My advice to you would be to buy the land if you think you're going to use it a lot and enjoy it. You can't count on it as an alternate investment to your 401k. Good luck.

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yooperhawg    0
yooperhawg

Is your 401K with your workplace or one you started yourself. It all depends on what kind of payback you have on your 401K. The one I have,with the workplace, you can borrow from it and they take payments from your check. The interest you pay goes into your 401. You are paying yourself back, and then some. Land is a good investment, but you have to pay taxes on that land. Can you make those payments outside of your 401? If you spend time on the stock market with the money from your 401, don't take it out. It also depends how much longer you have to work for retirement with that job. Anyway you look at it, it's a gamble. Keep your money in, take it out and invest in land. It's all a gamble, both ways you have no control.

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Bigeye30"    0
Bigeye30"

Dollar for dollar you will most likely end up with a better return with the 401k, of course that means sacraficing some short term wants, a cabin with acreage, true peace of mind for some people, the nice thing about the 401k is that it is liquid, you have access to it everyday and the funds can be made available if needed, real estate on the other hand may take some time to move and if the market is slow may take some price reductions, however if done correctly you may be suprised that you can do both, if you do your homework and are not set on one specific area, your options of landing a great deal on some land or a cabin will be by far better off. My suggestion is look at all areas and do not be set on one particular part of the state, some real estate markets are still giving off great returns while others are sitting stagnant. Yes im a realtor, but I will say that one needs to do their own homework as well, take as much information that the realtor will give you on their market and then get the second opinion, that way you'll know if there just trying to close you. Good luck with the search and remember, your the buyer, drive a good bargain and dont let the emotions get in the way.

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Walleye Guy    6
Walleye Guy

Keep in mind that you will need to sell the land to get your money out of when you retire. I don't know about you but I am hoping to hunt more when I retire. Having to sell the land because it is a big chunk of your retirement savings would be a bummer especially when that may be the point in your life where you would get the most use out of it.

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BLACKJACK    3
BLACKJACK

Good point, but on the other hand, you get 20-30 years of use out of your land before you sell it.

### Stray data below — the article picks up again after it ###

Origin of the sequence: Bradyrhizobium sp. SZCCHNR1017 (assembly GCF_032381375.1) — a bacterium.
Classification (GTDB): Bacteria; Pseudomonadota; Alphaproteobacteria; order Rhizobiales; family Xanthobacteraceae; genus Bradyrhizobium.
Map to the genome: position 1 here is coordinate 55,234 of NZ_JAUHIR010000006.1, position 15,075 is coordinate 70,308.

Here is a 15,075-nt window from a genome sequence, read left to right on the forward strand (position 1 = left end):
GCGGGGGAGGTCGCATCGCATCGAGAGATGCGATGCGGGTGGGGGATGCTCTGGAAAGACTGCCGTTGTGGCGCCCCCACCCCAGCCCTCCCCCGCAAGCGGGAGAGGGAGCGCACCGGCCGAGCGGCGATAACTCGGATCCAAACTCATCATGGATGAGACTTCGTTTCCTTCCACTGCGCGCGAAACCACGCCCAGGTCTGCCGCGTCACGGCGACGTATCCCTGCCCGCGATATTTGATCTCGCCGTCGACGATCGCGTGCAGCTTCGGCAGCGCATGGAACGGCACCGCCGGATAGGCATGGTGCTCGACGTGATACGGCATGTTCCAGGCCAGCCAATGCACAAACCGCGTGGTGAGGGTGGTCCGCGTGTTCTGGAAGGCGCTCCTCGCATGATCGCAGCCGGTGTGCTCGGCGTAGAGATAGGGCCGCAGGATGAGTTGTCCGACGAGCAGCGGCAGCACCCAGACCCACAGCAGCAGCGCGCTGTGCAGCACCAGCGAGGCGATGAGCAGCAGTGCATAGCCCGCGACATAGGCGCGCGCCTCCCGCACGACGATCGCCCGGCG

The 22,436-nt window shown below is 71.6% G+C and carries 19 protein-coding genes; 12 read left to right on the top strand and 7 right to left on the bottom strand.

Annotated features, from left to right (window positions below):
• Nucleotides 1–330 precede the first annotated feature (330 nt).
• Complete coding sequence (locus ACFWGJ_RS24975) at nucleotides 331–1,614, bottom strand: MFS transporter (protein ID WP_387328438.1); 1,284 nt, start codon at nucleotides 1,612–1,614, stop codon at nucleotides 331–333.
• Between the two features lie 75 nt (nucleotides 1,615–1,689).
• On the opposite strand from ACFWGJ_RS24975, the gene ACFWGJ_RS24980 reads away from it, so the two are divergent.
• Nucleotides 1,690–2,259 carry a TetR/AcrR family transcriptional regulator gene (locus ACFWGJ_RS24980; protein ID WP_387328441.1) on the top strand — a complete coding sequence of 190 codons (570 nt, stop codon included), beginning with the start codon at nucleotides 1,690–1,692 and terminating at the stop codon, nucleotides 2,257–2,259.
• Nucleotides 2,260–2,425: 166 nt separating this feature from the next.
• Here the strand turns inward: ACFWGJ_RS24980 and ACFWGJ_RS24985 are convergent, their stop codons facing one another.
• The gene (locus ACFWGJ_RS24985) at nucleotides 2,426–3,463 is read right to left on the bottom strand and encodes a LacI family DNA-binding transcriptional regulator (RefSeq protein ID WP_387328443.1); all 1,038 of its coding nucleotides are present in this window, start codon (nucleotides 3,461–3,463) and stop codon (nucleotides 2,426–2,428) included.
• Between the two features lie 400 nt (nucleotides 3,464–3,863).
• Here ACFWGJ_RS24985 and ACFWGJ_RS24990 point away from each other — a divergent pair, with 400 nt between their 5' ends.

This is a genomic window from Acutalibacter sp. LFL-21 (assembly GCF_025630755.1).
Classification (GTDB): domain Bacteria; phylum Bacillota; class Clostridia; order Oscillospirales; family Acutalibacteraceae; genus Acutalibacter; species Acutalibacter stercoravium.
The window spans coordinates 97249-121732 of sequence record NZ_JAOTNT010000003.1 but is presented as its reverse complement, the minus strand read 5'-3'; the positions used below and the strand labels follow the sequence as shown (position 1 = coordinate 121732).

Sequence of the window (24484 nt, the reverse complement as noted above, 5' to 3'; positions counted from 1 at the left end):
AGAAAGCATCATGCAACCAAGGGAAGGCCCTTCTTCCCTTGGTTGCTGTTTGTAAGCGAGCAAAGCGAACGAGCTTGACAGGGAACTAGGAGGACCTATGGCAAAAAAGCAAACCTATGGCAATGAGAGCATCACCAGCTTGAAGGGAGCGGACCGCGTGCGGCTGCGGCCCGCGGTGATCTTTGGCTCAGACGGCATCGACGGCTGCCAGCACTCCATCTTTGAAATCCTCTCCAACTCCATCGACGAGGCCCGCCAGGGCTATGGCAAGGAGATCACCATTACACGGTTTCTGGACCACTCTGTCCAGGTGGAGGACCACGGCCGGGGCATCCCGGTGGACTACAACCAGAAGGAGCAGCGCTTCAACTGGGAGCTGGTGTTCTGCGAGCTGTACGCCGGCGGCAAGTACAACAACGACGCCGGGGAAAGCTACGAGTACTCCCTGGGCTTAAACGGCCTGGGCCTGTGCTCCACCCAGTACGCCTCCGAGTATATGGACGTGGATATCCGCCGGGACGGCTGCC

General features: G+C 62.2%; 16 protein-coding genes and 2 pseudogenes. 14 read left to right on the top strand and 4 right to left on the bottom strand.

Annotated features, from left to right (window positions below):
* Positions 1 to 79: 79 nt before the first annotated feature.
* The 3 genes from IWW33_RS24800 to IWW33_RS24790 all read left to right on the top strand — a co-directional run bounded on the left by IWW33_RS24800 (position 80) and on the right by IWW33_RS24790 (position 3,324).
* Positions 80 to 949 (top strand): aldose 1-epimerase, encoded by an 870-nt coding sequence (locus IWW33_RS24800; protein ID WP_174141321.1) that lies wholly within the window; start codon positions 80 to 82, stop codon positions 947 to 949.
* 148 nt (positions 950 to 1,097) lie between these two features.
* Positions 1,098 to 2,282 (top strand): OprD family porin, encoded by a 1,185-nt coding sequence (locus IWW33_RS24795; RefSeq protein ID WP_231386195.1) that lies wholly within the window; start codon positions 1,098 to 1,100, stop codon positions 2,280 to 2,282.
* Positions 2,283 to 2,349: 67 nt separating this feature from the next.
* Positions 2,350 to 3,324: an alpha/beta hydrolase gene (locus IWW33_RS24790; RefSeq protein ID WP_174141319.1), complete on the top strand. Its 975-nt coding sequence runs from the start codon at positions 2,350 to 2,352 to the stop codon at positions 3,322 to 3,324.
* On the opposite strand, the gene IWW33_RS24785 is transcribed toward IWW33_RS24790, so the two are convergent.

Another thing to consider when thinking about retirement income is all sources. Social security, any fixed retirement plans, plus your TDA's. I've talked to a couple of my cousins that are retiring and they're talking about having a higher income in retirement than they did when they were working!!

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chucker34    0
chucker34

It's a fine line. If you listen to investment advisors, they tell you to live a meager existance and invest everything in retirement funds so you can whoop it up when you're 65. Um, no thanks. As Blackjack said, you have to live for today while putting some away for the future. It all comes down to what you want when you retire. Do you want to fly around the world on expensive vacations. That might require scrimping and scrounging now. Or would you rather just be able to be comfortable and take a couple of nice trips a year. That would allow you to save enough now but still have fun I'd rather do the latter. I've worked in the financial services industry since college and the rule of thumb I have always heard from smart money managers is to put away 10 percent of your income to retirment accounts. And put it in index funds which replicate the stock market and don't guess and shift your money around constantly. If you do that (assuming you start young), you'll never have to worry about paying the bills in retirement - especially when you combine that with social security payments. So if you can afford the land in addition to that 10 percenet of income in retirement funds, I'd say its a great investment - not necessarily a better one than a 401k financially but an investment in your own personal enjoyment. Land may not skyrocket in value, or it may, but it will never go down in the long run (this isn't California housing prices we're talking about) and the decades of enjoyment you'll get before you retire will never leave you regretting your purchase. Good luck with whatever you decide.

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BLACKJACK    3
BLACKJACK

DRH, I think Chucker hit it on the head here. Follow his advice on the 10% rule and you can almost guarantee that you won't be eating catfood in retirement. Then see if you have some left over to invest into land that you can enjoy now.